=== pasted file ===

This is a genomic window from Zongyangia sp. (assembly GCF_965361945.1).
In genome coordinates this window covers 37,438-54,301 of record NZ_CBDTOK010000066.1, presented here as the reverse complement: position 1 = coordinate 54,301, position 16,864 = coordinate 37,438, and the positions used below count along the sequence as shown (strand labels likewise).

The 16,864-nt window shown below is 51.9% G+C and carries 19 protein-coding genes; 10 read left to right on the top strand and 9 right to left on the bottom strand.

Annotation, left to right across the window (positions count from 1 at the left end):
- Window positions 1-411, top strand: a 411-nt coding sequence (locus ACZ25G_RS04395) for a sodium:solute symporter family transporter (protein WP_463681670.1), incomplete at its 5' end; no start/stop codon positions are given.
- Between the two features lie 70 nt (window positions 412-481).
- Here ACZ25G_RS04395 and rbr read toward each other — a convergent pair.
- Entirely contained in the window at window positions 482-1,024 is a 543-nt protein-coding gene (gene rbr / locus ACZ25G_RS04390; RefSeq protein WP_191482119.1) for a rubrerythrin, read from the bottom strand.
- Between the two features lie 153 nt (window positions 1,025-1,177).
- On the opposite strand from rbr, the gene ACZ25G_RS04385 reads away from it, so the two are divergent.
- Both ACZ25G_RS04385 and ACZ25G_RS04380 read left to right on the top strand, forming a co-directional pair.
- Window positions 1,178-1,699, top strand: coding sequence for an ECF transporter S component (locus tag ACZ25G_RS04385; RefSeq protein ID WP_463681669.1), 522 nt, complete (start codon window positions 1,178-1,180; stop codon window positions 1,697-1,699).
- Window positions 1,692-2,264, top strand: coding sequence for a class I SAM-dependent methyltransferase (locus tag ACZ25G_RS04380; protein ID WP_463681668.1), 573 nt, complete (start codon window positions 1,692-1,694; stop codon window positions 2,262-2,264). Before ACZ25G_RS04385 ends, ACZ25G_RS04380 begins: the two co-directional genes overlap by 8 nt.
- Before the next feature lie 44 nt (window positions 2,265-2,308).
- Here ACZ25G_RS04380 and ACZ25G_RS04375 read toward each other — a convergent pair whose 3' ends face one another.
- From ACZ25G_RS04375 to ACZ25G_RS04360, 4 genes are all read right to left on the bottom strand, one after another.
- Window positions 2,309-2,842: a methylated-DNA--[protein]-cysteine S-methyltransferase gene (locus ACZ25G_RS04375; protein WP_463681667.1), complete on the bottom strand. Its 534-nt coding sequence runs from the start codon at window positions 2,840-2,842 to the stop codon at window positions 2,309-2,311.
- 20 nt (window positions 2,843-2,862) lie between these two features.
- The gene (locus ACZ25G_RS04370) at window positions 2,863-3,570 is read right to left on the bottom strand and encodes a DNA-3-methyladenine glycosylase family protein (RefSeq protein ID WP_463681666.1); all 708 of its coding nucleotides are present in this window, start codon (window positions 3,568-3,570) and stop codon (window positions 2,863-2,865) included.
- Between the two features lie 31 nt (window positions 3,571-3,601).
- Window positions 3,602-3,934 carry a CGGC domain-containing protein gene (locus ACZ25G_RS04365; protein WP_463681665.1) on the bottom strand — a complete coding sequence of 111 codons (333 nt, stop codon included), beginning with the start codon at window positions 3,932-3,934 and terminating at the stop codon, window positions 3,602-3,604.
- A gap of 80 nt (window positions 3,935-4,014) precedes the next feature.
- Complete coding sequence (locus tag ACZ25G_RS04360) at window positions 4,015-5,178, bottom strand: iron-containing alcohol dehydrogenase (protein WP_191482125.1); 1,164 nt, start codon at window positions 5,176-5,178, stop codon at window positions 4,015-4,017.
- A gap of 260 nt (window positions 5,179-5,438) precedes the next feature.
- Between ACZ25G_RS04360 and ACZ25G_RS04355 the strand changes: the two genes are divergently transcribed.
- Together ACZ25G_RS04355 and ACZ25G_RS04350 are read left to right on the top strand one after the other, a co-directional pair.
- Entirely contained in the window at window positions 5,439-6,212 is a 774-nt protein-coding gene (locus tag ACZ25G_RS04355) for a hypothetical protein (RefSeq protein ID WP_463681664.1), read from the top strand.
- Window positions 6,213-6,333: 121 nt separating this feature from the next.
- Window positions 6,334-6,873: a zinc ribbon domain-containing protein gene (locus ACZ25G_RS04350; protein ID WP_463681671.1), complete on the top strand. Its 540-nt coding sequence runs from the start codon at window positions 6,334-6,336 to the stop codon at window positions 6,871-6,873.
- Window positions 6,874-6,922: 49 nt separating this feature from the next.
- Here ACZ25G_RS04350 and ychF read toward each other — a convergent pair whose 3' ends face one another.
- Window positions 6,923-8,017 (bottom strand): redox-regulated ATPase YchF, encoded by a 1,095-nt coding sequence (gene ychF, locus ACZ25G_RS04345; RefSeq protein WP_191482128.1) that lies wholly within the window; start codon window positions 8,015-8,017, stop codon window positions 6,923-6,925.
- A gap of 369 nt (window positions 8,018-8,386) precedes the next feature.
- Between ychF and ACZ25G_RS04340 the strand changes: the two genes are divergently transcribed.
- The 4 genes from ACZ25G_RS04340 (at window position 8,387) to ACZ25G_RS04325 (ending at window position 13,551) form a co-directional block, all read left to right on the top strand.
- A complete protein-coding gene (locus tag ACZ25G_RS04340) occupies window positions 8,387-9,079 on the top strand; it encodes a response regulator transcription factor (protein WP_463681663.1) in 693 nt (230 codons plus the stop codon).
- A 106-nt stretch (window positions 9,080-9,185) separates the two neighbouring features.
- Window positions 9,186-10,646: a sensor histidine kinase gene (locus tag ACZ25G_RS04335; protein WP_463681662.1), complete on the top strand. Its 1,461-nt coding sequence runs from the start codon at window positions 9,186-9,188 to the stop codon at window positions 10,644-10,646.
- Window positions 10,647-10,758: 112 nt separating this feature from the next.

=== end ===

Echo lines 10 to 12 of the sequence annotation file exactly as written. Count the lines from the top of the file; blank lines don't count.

- On the opposite strand from rbr, the gene ACZ25G_RS04385 reads away from it, so the two are divergent.
- Both ACZ25G_RS04385 and ACZ25G_RS04380 read left to right on the top strand, forming a co-directional pair.
- Window positions 1,178-1,699, top strand: coding sequence for an ECF transporter S component (locus tag ACZ25G_RS04385; RefSeq protein ID WP_463681669.1), 522 nt, complete (start codon window positions 1,178-1,180; stop codon window positions 1,697-1,699).